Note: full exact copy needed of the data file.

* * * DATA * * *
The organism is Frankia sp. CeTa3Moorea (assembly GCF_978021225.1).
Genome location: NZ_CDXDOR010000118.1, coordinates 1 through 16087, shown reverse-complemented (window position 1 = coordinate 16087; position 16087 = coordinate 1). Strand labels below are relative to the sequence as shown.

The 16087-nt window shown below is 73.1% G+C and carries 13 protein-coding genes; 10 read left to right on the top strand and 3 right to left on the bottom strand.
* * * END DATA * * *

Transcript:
The organism is Frankia sp. CeTa3Moorea (assembly GCF_978021225.1).
Genome location: NZ_CDXDOR010000118.1, coordinates 1 through 16087, shown reverse-complemented (window position 1 = coordinate 16087; position 16087 = coordinate 1). Strand labels below are relative to the sequence as shown.

The 16087-nt window shown below is 73.1% G+C and carries 13 protein-coding genes; 10 read left to right on the top strand and 3 right to left on the bottom strand.